National Wildland Fire Situation Report
National Wildland Fire Situation Report
Current as of: June 12, 2019
|Uncontrolled||Being Held||Controlled||Modified Response|
- Data courtesy of the Canadian Interagency Forest Fire Centre (CIFFC).
- Check the Air Quality Health Index for air quality in your area.
There are 4 priority fires in Alberta: The Chuckegg Creek Wildfire HWF-042 (269,648 ha) is currently burning out of control approximately 3 km SW of the Town of High Level. Previously evacuated communities of High Level, Mackenzie County, Bushe River, Chateh, and Meander River have been approved for re-entry. Paddle Prairie Metis Settlement remain under evacuation order.
The Battle Wildfire Complex (PWF-052) (55,179 ha) approximately 10 km NW of Manning. The PWF-052 fire remains burning out of control in the Notikewin area, approximately 10 km west of the Town of Manning.
The McMillan Wildfire Complex (SWF-049) (262,622 ha) approximately 22km NE of the junction of Highway 88 and Highway 754 is currently listed as out of control. On June 12, mandatory evacuation order have been lifted for Wabasca-Desmarais, Chipewyan Lake Village, Bigstone Cree First Nation and Sandy Lake.
The Jackpot Creek Wildfire (HWF-066) (28,167 ha) approximately 11 km north of Lutose, Alberta along Highway 35 north of Zama City is listed as out of control. Steen River remains under evacuation order.
There is 1 priority wildfire in British Columbia: R91947 (a holdover fire from 2018, being held).
There are 4 priority wildfires in Ontario: Red Lake Fire 14 (3,835 ha) 2 km east of Pikangikum is listed as being held. Red Lake Fire 17 (6,803 ha) 2 km north of Maluish Lake is listed as out of control. Sioux Lookout Fire 8 (833 ha) 1 km east of Pickle Lake is listed as out of control. Timmins Fire 2 (5,000 ha) 2 km west of Gogama is listed as out of control.
In British Columbia, open burning is restricted in the Coastal, Kamloops, Southeast and Cariboo regions.
In Alberta, there are fire bans and off-highway vehicle restrictions in effect for all of northwestern Alberta. There are fire restrictions in the county of Saddle Hills, Birch Hills, Northern Sunrise, Municipalities within Smoky River, and Westlock.
In Ontario, there are fire bans in effect for Egan Chutes, Gibson River, Hardy Lake, Killarney Lakelands Parks, and Mark S. Burnham provincial parks.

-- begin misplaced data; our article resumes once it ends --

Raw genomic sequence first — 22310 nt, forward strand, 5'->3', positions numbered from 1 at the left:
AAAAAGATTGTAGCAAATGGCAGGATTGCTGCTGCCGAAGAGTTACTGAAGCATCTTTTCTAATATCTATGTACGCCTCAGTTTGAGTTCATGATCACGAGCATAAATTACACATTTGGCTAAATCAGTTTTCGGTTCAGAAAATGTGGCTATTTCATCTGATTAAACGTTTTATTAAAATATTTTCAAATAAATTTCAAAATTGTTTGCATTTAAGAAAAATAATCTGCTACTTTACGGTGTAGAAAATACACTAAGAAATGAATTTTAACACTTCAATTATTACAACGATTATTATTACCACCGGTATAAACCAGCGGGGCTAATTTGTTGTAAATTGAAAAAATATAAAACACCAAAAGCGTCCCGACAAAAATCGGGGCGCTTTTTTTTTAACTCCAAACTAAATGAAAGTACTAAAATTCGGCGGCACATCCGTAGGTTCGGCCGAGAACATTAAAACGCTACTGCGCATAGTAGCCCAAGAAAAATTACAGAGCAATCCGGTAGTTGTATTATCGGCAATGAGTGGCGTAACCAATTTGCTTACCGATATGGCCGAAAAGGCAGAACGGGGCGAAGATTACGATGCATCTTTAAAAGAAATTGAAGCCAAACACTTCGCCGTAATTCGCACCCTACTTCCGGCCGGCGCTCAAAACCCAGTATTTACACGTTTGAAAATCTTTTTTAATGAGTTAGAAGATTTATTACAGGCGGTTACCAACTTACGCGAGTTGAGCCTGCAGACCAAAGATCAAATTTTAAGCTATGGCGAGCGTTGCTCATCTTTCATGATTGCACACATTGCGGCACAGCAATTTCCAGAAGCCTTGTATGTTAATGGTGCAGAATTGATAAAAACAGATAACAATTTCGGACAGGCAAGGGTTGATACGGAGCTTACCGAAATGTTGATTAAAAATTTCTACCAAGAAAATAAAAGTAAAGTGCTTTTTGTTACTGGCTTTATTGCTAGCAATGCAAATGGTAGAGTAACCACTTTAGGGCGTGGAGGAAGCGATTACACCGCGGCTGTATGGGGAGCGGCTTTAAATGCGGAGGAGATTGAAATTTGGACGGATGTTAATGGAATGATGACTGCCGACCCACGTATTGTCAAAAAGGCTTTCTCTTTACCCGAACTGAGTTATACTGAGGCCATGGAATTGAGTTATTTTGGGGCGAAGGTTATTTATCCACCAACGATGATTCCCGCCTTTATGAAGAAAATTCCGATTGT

The National Preparedness Level in Canada is 4 and the United States 1. Alberta has a preparedness level of 5, Yukon, Northwest Territory, Parks Canada, Manitoba, and Ontario are at 2, and all other agencies are at Level 1.
At this time, Alberta and Yukon are receiving assistance from British Columbia, Northwest Territories, Saskatchewan, Manitoba, Ontario, Quebec and the United States.
Canada has recorded 1,802 fires so far this year, which have burned 747,464 ha total. New fire starts totalled 116 in the last week (15 of these new fires were lightning caused fires), and about 1,055 hectares burned over the last week. The total number of fires so far this year is below the 10-year average (84.3%), and the area burned is well above average (209.4%).
An upper ridge has moved over western Canada, bringing with it warm, mostly dry conditions today, with a few light, isolated showers possible through Yukon, Northwest Territories and the western Prairie Provinces. A short wave trough west of British Columbia will begin to impinge on the upper ridge over the next 24 hours, flattening it and bringing generally unstable conditions. An upper trough, extending from Hudson Bay southward though Texas, is bringing a stream of moisture northeastward from the central United States into the Great Lakes area. The low pressure system that moved through the central Provinces over the last few days has made its way eastward into northern Quebec and Newfoundland, generating cool temperatures, gusty winds, and showers.
The shortwave trough expected to flatten the upper ridge over British Columbia and Alberta will generate instability over most of western Canada Thursday and overnight into early Friday, resulting in scattered thundershowers, with little overall precipitation expected, although higher local amounts are possible due to heavy downpours associated with individual thunderstorms. With high to extreme duff moisture codes scattered through southern, central and northern British Columbia, northern Alberta, and southern Yukon and Northwest Territories, there is a possibility for new lightning-caused fire starts. Behind the shortwave, the upper ridge begins to rebuild, bringing warmer and drier weather back through the region over the weekend. An upper low off the coast of Alaska will move eastward early next week, elongating and pushing into western Canada, possibly generating unstable conditions and thunderstorms Monday and Tuesday.
The upper level trough over Ontario and an associated surface low pressure system, will swing northeastward, generating cool temperatures through Northern Ontario and shower activity through eastern Ontario, Quebec and the Atlantic Provinces into the weekend. As the surface low moves into northern Quebec on Monday, moisture is cut off, resulting in generally drier conditions and near seasonal temperatures.
- British Columbia
- New Brunswick
- New Foundland and Labrador
- Northwest Territories
- Nova Scotia
- Parks Canada
- Prince Edward Island
- Quebec - SOPFEU (Société de protection des forêts contre le feu)
- Yukon Territory
- Canadian Interagency Forest Fire Centre (CIFFC)
- National Interagency Fire Center (NIFC)